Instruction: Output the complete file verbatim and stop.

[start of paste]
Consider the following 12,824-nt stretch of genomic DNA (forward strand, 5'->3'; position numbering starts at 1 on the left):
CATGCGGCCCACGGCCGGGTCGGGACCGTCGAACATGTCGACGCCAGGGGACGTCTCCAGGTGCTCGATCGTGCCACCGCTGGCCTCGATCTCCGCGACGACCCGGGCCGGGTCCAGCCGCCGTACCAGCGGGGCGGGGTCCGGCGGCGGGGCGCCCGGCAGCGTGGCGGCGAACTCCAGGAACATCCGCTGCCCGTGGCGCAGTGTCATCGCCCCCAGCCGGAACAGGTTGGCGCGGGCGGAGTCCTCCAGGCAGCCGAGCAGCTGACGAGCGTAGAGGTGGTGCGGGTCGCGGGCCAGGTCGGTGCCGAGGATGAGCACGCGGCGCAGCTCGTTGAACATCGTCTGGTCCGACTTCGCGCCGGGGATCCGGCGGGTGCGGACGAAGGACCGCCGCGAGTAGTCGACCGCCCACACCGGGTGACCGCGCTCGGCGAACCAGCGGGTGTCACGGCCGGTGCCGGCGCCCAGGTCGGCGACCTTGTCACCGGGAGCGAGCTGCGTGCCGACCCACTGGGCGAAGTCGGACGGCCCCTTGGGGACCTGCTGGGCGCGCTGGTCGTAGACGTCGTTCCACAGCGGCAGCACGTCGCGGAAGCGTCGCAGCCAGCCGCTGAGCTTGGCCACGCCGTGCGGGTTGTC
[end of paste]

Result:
Consider the following 12,824-nt stretch of genomic DNA (forward strand, 5'->3'; position numbering starts at 1 on the left):
CATGCGGCCCACGGCCGGGTCGGGACCGTCGAACATGTCGACGCCAGGGGACGTCTCCAGGTGCTCGATCGTGCCACCGCTGGCCTCGATCTCCGCGACGACCCGGGCCGGGTCCAGCCGCCGTACCAGCGGGGCGGGGTCCGGCGGCGGGGCGCCCGGCAGCGTGGCGGCGAACTCCAGGAACATCCGCTGCCCGTGGCGCAGTGTCATCGCCCCCAGCCGGAACAGGTTGGCGCGGGCGGAGTCCTCCAGGCAGCCGAGCAGCTGACGAGCGTAGAGGTGGTGCGGGTCGCGGGCCAGGTCGGTGCCGAGGATGAGCACGCGGCGCAGCTCGTTGAACATCGTCTGGTCCGACTTCGCGCCGGGGATCCGGCGGGTGCGGACGAAGGACCGCCGCGAGTAGTCGACCGCCCACACCGGGTGACCGCGCTCGGCGAACCAGCGGGTGTCACGGCCGGTGCCGGCGCCCAGGTCGGCGACCTTGTCACCGGGAGCGAGCTGCGTGCCGACCCACTGGGCGAAGTCGGACGGCCCCTTGGGGACCTGCTGGGCGCGCTGGTCGTAGACGTCGTTCCACAGCGGCAGCACGTCGCGGAAGCGTCGCAGCCAGCCGCTGAGCTTGGCCACGCCGTGCGGGTTGTC